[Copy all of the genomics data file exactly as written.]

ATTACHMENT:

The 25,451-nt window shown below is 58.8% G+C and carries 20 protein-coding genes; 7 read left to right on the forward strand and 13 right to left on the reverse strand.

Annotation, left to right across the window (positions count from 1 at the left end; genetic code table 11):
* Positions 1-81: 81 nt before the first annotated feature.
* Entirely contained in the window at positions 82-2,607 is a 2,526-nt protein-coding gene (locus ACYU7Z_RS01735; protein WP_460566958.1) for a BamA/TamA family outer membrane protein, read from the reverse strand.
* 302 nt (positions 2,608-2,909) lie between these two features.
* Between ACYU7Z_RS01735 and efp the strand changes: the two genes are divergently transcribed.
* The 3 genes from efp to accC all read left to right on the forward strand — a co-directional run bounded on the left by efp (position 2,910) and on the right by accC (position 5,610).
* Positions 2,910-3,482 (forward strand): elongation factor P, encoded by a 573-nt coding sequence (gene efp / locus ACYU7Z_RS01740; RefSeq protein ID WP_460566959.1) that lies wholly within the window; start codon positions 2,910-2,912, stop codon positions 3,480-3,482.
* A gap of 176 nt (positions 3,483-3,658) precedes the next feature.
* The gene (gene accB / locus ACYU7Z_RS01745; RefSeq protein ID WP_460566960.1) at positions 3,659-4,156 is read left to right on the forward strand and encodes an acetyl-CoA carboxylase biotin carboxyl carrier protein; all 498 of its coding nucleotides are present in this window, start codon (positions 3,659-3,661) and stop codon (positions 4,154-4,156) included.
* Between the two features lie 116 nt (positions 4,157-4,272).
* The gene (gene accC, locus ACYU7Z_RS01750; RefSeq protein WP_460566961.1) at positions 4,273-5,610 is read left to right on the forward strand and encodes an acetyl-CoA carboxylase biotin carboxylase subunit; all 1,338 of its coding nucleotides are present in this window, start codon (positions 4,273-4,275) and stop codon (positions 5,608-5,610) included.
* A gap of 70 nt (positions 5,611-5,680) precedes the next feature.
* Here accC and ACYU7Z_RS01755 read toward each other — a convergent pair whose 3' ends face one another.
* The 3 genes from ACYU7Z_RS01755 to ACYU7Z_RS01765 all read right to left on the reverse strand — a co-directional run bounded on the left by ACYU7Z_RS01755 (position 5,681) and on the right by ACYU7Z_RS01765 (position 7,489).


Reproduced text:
The 25,451-nt window shown below is 58.8% G+C and carries 20 protein-coding genes; 7 read left to right on the forward strand and 13 right to left on the reverse strand.

Annotation, left to right across the window (positions count from 1 at the left end; genetic code table 11):
* Positions 1-81: 81 nt before the first annotated feature.
* Entirely contained in the window at positions 82-2,607 is a 2,526-nt protein-coding gene (locus ACYU7Z_RS01735; protein WP_460566958.1) for a BamA/TamA family outer membrane protein, read from the reverse strand.
* 302 nt (positions 2,608-2,909) lie between these two features.
* Between ACYU7Z_RS01735 and efp the strand changes: the two genes are divergently transcribed.
* The 3 genes from efp to accC all read left to right on the forward strand — a co-directional run bounded on the left by efp (position 2,910) and on the right by accC (position 5,610).
* Positions 2,910-3,482 (forward strand): elongation factor P, encoded by a 573-nt coding sequence (gene efp / locus ACYU7Z_RS01740; RefSeq protein ID WP_460566959.1) that lies wholly within the window; start codon positions 2,910-2,912, stop codon positions 3,480-3,482.
* A gap of 176 nt (positions 3,483-3,658) precedes the next feature.
* The gene (gene accB / locus ACYU7Z_RS01745; RefSeq protein ID WP_460566960.1) at positions 3,659-4,156 is read left to right on the forward strand and encodes an acetyl-CoA carboxylase biotin carboxyl carrier protein; all 498 of its coding nucleotides are present in this window, start codon (positions 3,659-3,661) and stop codon (positions 4,154-4,156) included.
* Between the two features lie 116 nt (positions 4,157-4,272).
* The gene (gene accC, locus ACYU7Z_RS01750; RefSeq protein WP_460566961.1) at positions 4,273-5,610 is read left to right on the forward strand and encodes an acetyl-CoA carboxylase biotin carboxylase subunit; all 1,338 of its coding nucleotides are present in this window, start codon (positions 4,273-4,275) and stop codon (positions 5,608-5,610) included.
* A gap of 70 nt (positions 5,611-5,680) precedes the next feature.
* Here accC and ACYU7Z_RS01755 read toward each other — a convergent pair whose 3' ends face one another.
* The 3 genes from ACYU7Z_RS01755 to ACYU7Z_RS01765 all read right to left on the reverse strand — a co-directional run bounded on the left by ACYU7Z_RS01755 (position 5,681) and on the right by ACYU7Z_RS01765 (position 7,489).